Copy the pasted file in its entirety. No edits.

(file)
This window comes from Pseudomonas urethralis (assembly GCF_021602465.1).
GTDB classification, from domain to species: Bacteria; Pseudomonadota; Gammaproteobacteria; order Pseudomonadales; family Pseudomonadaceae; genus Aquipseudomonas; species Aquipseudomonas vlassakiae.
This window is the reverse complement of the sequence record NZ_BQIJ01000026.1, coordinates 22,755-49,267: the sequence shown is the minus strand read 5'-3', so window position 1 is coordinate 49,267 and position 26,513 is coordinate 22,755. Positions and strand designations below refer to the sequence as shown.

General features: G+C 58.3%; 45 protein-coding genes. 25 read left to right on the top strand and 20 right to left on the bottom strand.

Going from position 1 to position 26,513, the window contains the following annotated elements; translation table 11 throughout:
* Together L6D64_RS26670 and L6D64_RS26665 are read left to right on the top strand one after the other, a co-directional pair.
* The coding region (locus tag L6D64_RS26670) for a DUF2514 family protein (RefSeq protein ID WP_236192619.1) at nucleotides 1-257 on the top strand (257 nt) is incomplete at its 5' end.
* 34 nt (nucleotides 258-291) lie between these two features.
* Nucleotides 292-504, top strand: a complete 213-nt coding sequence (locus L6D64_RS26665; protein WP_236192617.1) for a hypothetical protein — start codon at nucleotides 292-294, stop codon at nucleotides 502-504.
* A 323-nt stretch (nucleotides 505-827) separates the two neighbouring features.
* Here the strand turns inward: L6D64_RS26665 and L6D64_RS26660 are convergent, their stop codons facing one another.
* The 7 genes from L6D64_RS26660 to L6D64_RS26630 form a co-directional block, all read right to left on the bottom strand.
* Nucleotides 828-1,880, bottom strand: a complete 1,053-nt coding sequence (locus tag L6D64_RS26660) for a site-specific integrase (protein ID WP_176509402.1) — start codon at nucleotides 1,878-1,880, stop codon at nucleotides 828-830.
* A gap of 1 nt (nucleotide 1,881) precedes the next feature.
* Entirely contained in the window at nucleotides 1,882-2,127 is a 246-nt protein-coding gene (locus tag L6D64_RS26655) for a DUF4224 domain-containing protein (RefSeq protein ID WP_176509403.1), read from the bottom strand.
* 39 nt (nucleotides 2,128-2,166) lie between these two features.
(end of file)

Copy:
This window comes from Pseudomonas urethralis (assembly GCF_021602465.1).
GTDB classification, from domain to species: Bacteria; Pseudomonadota; Gammaproteobacteria; order Pseudomonadales; family Pseudomonadaceae; genus Aquipseudomonas; species Aquipseudomonas vlassakiae.
This window is the reverse complement of the sequence record NZ_BQIJ01000026.1, coordinates 22,755-49,267: the sequence shown is the minus strand read 5'-3', so window position 1 is coordinate 49,267 and position 26,513 is coordinate 22,755. Positions and strand designations below refer to the sequence as shown.

General features: G+C 58.3%; 45 protein-coding genes. 25 read left to right on the top strand and 20 right to left on the bottom strand.

Going from position 1 to position 26,513, the window contains the following annotated elements; translation table 11 throughout:
* Together L6D64_RS26670 and L6D64_RS26665 are read left to right on the top strand one after the other, a co-directional pair.
* The coding region (locus tag L6D64_RS26670) for a DUF2514 family protein (RefSeq protein ID WP_236192619.1) at nucleotides 1-257 on the top strand (257 nt) is incomplete at its 5' end.
* 34 nt (nucleotides 258-291) lie between these two features.
* Nucleotides 292-504, top strand: a complete 213-nt coding sequence (locus L6D64_RS26665; protein WP_236192617.1) for a hypothetical protein — start codon at nucleotides 292-294, stop codon at nucleotides 502-504.
* A 323-nt stretch (nucleotides 505-827) separates the two neighbouring features.
* Here the strand turns inward: L6D64_RS26665 and L6D64_RS26660 are convergent, their stop codons facing one another.
* The 7 genes from L6D64_RS26660 to L6D64_RS26630 form a co-directional block, all read right to left on the bottom strand.
* Nucleotides 828-1,880, bottom strand: a complete 1,053-nt coding sequence (locus tag L6D64_RS26660) for a site-specific integrase (protein ID WP_176509402.1) — start codon at nucleotides 1,878-1,880, stop codon at nucleotides 828-830.
* A gap of 1 nt (nucleotide 1,881) precedes the next feature.
* Entirely contained in the window at nucleotides 1,882-2,127 is a 246-nt protein-coding gene (locus tag L6D64_RS26655) for a DUF4224 domain-containing protein (RefSeq protein ID WP_176509403.1), read from the bottom strand.
* 39 nt (nucleotides 2,128-2,166) lie between these two features.